Safe, simple, flexible building-blocks for smart-contract systems.
Permissions whitelist with address-level granularity
Manages an Access Control List which maps source and destination addresses
to function signatures. Intended to be used as an
ds-auth where it acts as a lookup
table for the
canCall function to provide boolean answers as to whether a
particular address is authorized to call agiven function at another address.
acl is a mapping of
[src][dst][sig] => boolean where an address
can be either permitted or forbidden access to a function
sig at address
dst according to the boolean value. When used as an
authority by DSAuth the
src is considered to be the
dst is the including contract
sig is the function which invoked the
// Permit a specific address to call a specific function on a specific contract src = '0011111111111111111111111111111111111111' dst = '0022222222222222222222222222222222222222' guard.permit(src, dst, bytes4(sha3('mint(address,uint256)')));
ANY constant can be stored in place of
sig where it will
act as a wildcard and be considered to match any item in that position.
// Permit ANY address to call a specific function on a specific contract guard.permit(ANY, dst, bytes4(sha3('mint(address,uint256)'))); // Permit ANY address to call a ANY function on a specific contract guard.permit(ANY, dst, ANY);
Warning: Statements in the access control list are evaluated with the OR operator, meaning that the most open permission will take precedence. If all of the the above 3 examples were in place for example, it is the last that would take precedence, regardless of the more restrictive permissions defined prior. Developers are encouraged to think carefully before using ANY.
permit an address to call a function at a contract (requires auth)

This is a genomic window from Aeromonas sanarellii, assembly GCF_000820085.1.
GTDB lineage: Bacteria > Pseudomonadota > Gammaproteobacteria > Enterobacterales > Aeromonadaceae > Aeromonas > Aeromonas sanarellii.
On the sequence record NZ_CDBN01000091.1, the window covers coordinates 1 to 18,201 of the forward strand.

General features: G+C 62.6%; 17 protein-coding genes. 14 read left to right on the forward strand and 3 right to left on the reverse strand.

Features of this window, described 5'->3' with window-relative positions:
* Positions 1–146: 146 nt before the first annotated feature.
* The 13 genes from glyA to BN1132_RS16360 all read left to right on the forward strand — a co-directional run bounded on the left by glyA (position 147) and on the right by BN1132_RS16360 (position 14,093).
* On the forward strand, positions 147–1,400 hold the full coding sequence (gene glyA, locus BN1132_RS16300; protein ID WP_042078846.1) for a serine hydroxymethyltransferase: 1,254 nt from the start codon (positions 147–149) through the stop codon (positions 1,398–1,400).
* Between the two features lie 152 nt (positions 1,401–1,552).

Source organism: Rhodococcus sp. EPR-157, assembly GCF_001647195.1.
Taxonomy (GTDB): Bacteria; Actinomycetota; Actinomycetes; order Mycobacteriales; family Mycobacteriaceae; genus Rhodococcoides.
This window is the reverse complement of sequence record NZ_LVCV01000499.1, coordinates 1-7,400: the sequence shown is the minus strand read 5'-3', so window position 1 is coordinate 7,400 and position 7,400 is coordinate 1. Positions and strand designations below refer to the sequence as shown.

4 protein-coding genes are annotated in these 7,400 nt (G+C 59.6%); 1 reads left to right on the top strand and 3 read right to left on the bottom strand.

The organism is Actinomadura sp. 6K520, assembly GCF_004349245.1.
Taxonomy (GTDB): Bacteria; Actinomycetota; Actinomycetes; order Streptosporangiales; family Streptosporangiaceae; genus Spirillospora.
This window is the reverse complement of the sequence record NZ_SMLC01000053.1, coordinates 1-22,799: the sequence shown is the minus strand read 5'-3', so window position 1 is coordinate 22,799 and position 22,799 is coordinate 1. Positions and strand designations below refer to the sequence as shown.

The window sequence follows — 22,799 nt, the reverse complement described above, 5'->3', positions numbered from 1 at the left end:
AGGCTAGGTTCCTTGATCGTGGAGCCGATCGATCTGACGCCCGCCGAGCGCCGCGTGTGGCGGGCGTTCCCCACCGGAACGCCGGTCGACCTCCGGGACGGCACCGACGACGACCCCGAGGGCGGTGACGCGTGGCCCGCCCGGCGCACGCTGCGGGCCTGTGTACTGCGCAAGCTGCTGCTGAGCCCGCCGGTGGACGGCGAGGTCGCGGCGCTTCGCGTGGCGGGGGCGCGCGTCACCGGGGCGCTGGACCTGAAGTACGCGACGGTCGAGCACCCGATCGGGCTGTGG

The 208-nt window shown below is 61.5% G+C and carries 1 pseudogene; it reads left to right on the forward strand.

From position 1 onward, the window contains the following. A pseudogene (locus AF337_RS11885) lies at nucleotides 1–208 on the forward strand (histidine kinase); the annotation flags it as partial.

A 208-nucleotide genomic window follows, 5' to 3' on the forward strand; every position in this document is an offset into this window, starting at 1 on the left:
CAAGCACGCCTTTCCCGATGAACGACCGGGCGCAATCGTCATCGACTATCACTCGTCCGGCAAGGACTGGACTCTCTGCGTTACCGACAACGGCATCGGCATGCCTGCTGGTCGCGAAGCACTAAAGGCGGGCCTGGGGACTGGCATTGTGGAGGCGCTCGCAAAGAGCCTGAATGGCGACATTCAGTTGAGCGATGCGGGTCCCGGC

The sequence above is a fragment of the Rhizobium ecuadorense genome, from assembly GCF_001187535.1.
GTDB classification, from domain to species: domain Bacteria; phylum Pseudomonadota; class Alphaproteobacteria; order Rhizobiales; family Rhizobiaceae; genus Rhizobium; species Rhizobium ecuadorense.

forbid an address from calling a function at a contract (requires auth)
We believe that the free software movement is the most important cultural predecessor to the modern-day renaissance in decentralized technologies.
To catalyze the growth of this ecosystem, and to empower hackers to participate, we’re building a comprehensive suite of blockchain-oriented developer tools in the spirit of the Unix philosophy.
Dapp is all you need to start developing for Ethereum. It creates new dapps, runs Solidity unit tests, debugs, deploys, launches testnets, and more.
Seth is a handy tool for slicing and dicing transactions, querying the blockchain, converting between data formats, performing remote calls, and other everyday tasks.
Hevm is our own EVM
implementation with a nimble terminal-based Solidity debugger.
It’s used for
We also maintain Dappsys, an audited collection of smart contract building blocks designed to complement each other. They include;
ds-token— a generic EIP-20 coin;
ds-group— a multisig;
ds-guard— a flexible authority rule;
ds-proxy— a transaction proxy; and
ds-cache— a store of expiring values.
Using these proven parts lets us focus on the novel features of the systems we develop. We share Dappsys to benefit the smart contract ecosystem.